History of LGBTQ+ Activism

Throughout history, members of the LGBTQ+ community have fought for their rights with movements, rallies, and protests.

There is a long history of standing up for the rights of the LGBTQ+ community.

Sripriya Srinivas

There is a long history of standing up for the rights of the LGBTQ+ community.

Sripriya Srinivas, Columnist

There are many moments in history involving minority groups that aren’t well known. One of these minority groups is the LGBTQ+ community. This community has fought for their rights and for their lives. They have fought for freedom. Movements and activists have helped the LGBTQ+ community gain civil rights.

Movements are vital in advancing LBGTQ+ rights. PBS states that Daughters of Bilitis became the first lesbian rights organization and hosted social functions, providing an alternative to lesbian bars and clubs, which were often raided by the police. The Mattachine Society staged a “sip-in” at the Julius Bar in Greenwich Village. Perhaps the most well-known moment in the history of LGBTQ+ rights was on June 28, 1969, when there was a three-day riot at Stonewall Inn in Greenwich Village. There were thousands of protestors but minimal news coverage of the event. Christopher St. Liberation Day was the one-year anniversary of the Stonewall riots. The first year this happened is considered America’s first pride parade. On Oct. 14, 1979, about 75,000 people participated in the National March on Washington for Lesbian and Gay Rights to demand equal rights and ask that the government passes civil rights legislation.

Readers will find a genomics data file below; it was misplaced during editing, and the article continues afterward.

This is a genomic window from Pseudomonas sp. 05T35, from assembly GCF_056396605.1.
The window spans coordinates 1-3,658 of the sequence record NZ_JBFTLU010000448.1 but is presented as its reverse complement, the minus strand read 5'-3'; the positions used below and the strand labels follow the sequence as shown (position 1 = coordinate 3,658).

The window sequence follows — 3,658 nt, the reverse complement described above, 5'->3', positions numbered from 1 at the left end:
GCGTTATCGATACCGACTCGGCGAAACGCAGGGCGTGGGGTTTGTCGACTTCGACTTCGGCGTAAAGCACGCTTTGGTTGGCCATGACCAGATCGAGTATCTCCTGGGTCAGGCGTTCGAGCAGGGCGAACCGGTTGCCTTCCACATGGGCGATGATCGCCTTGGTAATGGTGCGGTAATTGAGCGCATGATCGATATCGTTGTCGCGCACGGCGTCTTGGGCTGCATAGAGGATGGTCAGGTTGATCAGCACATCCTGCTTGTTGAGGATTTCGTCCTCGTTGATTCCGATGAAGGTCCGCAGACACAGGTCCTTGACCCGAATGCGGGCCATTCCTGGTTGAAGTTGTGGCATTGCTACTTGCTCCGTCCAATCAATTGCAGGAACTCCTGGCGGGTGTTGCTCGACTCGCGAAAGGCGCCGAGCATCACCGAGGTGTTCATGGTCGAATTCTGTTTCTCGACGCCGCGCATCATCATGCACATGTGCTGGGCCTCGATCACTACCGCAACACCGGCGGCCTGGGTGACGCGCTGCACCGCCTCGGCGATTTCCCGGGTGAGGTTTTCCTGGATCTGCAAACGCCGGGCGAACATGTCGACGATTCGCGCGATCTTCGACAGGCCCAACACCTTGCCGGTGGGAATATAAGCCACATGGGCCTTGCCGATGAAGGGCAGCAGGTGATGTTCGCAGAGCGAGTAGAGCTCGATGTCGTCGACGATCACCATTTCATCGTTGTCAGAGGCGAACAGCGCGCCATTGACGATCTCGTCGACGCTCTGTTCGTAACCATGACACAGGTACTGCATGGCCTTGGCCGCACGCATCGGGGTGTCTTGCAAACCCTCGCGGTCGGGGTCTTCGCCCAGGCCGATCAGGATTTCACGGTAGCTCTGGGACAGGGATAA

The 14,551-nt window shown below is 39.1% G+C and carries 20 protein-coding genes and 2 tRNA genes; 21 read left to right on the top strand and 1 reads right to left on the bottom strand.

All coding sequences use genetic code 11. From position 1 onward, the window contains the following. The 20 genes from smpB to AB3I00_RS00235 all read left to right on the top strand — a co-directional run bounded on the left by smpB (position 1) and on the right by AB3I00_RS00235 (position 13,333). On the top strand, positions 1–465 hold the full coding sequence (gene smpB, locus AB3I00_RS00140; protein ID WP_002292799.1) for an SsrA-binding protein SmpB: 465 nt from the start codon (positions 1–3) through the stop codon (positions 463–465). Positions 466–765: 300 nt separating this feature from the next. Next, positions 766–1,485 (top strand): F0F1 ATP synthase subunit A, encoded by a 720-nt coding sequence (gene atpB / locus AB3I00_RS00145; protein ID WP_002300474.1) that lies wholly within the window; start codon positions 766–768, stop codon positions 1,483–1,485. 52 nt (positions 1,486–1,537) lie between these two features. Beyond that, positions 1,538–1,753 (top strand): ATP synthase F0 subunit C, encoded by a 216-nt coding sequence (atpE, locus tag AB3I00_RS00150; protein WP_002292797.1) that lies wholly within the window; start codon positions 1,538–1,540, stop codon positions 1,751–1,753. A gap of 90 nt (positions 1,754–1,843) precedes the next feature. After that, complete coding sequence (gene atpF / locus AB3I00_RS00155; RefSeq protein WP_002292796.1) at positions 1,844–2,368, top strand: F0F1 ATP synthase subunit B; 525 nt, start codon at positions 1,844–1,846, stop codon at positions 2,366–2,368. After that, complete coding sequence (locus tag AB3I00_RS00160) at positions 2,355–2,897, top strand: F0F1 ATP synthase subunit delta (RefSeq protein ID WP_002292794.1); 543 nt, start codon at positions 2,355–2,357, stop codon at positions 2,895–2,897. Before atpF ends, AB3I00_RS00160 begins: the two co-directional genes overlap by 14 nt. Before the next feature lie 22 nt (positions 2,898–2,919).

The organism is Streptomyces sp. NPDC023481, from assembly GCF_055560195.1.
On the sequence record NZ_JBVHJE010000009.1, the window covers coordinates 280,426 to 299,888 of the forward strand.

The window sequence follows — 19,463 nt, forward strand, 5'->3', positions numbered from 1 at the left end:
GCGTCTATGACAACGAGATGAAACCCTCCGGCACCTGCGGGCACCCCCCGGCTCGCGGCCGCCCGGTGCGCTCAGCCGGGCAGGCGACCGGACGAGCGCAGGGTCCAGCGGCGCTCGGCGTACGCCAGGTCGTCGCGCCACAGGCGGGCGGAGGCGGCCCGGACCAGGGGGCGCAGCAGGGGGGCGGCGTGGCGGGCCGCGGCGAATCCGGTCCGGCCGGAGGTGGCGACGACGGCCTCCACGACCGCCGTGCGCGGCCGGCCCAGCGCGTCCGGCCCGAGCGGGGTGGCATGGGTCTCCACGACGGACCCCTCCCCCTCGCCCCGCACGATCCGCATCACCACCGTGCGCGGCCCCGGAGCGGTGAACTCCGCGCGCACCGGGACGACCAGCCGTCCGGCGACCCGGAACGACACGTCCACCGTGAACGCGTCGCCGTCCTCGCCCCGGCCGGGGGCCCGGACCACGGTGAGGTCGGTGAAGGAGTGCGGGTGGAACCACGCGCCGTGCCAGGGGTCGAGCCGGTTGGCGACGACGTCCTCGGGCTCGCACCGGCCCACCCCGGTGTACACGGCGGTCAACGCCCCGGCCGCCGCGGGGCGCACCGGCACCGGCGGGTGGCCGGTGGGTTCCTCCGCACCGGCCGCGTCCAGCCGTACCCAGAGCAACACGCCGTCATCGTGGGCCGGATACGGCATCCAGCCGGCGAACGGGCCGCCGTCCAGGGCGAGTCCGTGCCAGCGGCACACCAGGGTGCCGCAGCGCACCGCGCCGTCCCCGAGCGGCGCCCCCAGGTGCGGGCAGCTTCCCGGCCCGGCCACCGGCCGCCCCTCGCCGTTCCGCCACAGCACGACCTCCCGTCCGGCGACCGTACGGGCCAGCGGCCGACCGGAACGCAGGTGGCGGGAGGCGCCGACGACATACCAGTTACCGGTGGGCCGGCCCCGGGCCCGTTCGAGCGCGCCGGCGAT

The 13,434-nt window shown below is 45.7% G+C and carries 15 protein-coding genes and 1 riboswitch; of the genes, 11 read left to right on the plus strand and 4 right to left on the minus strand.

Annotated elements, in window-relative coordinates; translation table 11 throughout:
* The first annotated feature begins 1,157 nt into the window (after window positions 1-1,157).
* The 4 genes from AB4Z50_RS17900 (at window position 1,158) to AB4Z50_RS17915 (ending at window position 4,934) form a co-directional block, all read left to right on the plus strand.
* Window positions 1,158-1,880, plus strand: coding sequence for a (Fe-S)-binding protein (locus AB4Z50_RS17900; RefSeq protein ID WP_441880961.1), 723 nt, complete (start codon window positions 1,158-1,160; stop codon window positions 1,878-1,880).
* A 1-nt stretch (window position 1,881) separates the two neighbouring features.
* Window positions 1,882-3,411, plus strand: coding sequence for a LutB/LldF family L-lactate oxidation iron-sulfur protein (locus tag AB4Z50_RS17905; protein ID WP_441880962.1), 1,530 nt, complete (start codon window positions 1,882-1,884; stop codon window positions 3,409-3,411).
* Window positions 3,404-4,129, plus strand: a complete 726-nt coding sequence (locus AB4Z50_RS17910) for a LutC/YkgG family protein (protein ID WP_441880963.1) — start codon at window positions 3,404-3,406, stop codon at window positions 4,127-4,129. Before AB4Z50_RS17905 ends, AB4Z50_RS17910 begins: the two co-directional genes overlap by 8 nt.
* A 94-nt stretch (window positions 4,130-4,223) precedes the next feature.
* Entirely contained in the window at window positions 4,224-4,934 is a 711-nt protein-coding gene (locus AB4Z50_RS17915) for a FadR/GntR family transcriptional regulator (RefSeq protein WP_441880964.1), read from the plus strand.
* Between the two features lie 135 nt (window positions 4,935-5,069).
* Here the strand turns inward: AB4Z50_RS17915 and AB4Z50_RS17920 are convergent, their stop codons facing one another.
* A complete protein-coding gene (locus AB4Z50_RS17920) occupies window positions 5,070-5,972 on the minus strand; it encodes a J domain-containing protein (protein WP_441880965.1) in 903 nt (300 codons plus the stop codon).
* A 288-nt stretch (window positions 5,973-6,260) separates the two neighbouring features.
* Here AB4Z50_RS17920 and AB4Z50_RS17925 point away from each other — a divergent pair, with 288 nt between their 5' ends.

There are many activists who helped advance LGBTQ+ rights. One of these people is Bayard Rustin. According to Reader’s Digest, he was an activist for both Black civil rights and LGBTQ+ rights. He was an adviser to Martin Luther King Jr. Harvey Milk was the first openly gay official elected in California and passed legislation that protected people from being fired because of their sexual orientation. He also encouraged people to come out as a political move. Audre Lorde was an activist for the womens’ rights, black civil rights, and LGBTQ+ rights movements. She helped bring people of color into the fight for womens’ rights. Larry Kramer co-founded the Gay Men’s Health Crisis and ACT UP, which helped support people with HIV and AIDs and spread awareness of these diseases. He also wrote and co-produced “Women in Love” and wrote an autobiographical play, “The Normal Heart” which focused on AIDs. Billie Jean King was one of the first national sports players to be openly gay, though she lost all her endorsements for this. She led the way for her fellow sports players to come out. There are many other activists that Reader’s Digest has information on.

LGBTQ+ history is extensive and also important. Besides the sources previously mentioned, there are many sources to learn more about LGBTQ+ rights and important movements through history. Some sources include LGBTQ History, which provides a timeline of LGBTQ+ history; Smithsonian, which shows female activists fighting for these rights; and Brookings, which exemplifies POC activists. Some overarching resources are GLSEN and The Trevor Project, both of which have a feature on their site where people can exit the site by clicking the ESC key three times on their keyboard. It is important to learn about LGBTQ+ history and fight for equal rights, even when it’s not Pride Month.